Bordeaux & Bordeaux Superior
Bordeaux wines that do not fall under a specific appellation are labeled "Appellation Bordeaux" or "Appellation Bordeaux Superieur." The majority of wines made in Bordeaux fall into one of these categories. Wines from these two classifications are made with grapes that come from any appellation within Bordeaux – white or red. Most of the wines are white, and much of the red comes from Entre Deux Mers, where only white wines can bear the namesake appellation on their label. Bordeaux Superior has slightly stricter regulations than the Bordeaux AC.
About France - Other regionsWhen it comes to wine, France is a classic. Classic blends, grapes and styles began in the country and they still remain. Think about it - people ask for a Burgundian style Pinot Noir, they refer to wines as Bordeaux or Rhone blends - Champagne even had to pass a law to stop international wineries from putting their region on the label of all sparkling wine.
The top regions of France are: Bordeaux, Burgundy, Champagne, Languedoc-Roussillon, Loire, Rhone. And these regions are so diverse! It makes sense that wine regions throughout the world try to emulate their style. Pinot Noir, Chardonnay, Cabernet Sauvignon and Syrah are no longer French varieties, but international varieties. They may not be the leader of cutting edge technology or value-priced wines, but there is no doubt that they are still producing wines of great quality and diversity.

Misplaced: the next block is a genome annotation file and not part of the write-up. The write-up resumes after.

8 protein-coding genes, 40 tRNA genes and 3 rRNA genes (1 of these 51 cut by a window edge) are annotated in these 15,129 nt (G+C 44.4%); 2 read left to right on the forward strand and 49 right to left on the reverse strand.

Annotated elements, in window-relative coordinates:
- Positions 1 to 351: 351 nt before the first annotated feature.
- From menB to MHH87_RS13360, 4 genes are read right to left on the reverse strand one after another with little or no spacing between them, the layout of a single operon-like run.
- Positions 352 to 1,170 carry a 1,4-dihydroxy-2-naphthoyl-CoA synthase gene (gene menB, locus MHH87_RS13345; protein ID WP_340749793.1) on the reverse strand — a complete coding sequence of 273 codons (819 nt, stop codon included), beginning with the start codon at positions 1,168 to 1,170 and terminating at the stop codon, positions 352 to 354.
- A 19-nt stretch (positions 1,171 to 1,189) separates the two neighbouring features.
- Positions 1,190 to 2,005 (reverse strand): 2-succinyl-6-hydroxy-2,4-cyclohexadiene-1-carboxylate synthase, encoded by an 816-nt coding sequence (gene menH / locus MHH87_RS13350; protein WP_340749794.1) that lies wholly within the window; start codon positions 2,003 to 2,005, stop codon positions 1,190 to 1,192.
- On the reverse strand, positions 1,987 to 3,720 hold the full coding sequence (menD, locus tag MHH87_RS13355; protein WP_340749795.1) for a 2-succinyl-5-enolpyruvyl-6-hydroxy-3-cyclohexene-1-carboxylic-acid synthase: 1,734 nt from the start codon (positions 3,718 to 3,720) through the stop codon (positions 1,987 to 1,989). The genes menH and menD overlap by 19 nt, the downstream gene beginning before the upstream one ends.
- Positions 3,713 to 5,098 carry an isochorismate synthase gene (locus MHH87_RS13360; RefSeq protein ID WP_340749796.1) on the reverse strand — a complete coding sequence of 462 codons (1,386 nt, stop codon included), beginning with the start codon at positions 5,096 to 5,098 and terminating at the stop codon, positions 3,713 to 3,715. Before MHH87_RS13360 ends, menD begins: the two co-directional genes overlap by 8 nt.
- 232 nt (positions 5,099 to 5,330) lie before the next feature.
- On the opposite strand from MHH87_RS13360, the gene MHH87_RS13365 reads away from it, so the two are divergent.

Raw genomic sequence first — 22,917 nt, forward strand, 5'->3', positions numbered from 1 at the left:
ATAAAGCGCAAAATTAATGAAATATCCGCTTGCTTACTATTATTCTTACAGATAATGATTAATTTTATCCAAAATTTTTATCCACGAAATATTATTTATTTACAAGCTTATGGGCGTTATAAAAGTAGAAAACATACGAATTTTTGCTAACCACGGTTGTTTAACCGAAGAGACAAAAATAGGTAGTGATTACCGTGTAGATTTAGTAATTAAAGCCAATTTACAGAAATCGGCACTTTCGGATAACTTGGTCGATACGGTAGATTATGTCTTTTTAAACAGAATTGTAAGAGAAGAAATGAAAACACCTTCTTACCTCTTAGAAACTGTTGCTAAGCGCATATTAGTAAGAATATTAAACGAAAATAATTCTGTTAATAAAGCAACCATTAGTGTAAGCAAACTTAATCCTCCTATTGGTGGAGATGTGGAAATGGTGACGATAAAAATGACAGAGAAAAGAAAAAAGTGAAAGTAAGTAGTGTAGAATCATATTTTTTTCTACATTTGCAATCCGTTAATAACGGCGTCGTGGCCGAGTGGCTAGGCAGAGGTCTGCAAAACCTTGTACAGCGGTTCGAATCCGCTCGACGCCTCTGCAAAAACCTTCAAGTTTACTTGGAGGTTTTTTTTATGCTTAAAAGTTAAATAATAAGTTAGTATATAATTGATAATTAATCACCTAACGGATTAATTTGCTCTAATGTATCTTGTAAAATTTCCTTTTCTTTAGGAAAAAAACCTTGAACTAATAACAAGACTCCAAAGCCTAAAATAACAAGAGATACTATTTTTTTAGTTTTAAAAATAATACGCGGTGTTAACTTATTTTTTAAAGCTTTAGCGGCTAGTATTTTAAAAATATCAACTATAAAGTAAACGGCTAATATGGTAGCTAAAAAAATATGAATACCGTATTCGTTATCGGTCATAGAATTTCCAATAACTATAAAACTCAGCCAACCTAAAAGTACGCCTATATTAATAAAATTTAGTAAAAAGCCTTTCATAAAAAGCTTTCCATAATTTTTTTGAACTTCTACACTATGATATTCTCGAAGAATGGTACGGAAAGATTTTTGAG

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2 ratings, 2 with reviewsWilfred Wong (of Wine.com) - San Francisco, CA27/7/2014
A chateau that one can always count on to deliver great quality at an excellent and affordable price point, the 2010 Ch Saint Sulpice is a delicious Bordeaux AOC. Ripe red fruit flavors abound and round out nicely on the palate; soft and bright in the finish.CT Wineluvr - Stratford, CT21/28/2014Not bad, but rather bland. Light body.Related ProductsLafite Reserve Speciale is a deep purple with good intensity. Powerful and seductive, with aromas of ripe fruit (blackcurrants, Morello ...
- Smooth & Supple
- Pair With
- grilled hamburgers
Alcohol By Volume GuideMost wine ranges from 10-16% alcohol by volume. Some varietals tend to have higher (for example Zinfandel and Cabernet Sauvignon) or lower alcohol levels (Pinot Noir and many white varietals), but there is always some variation from producer to producer. Some wine falls outside of this range, for instance Port weighs in closer to 20%, while Muscat and Riesling are usually a bit below 10%.
Wine Style Guide
Light & Fruity
- Red wines that are more fruit-forward and lighter in tannin and body.
Smooth & Supple
- Medium bodied reds that go down easy, with smooth tannins and supple fruit.
Earthy & Spicy
- Wines where earthy and/or spicy dominate the flavors – typically medium to full body.
Big & Bold
- Full bodied wines that have concentrated fruit and are higher in alcohol and/or tannins. Some need age.
- 5 Stars: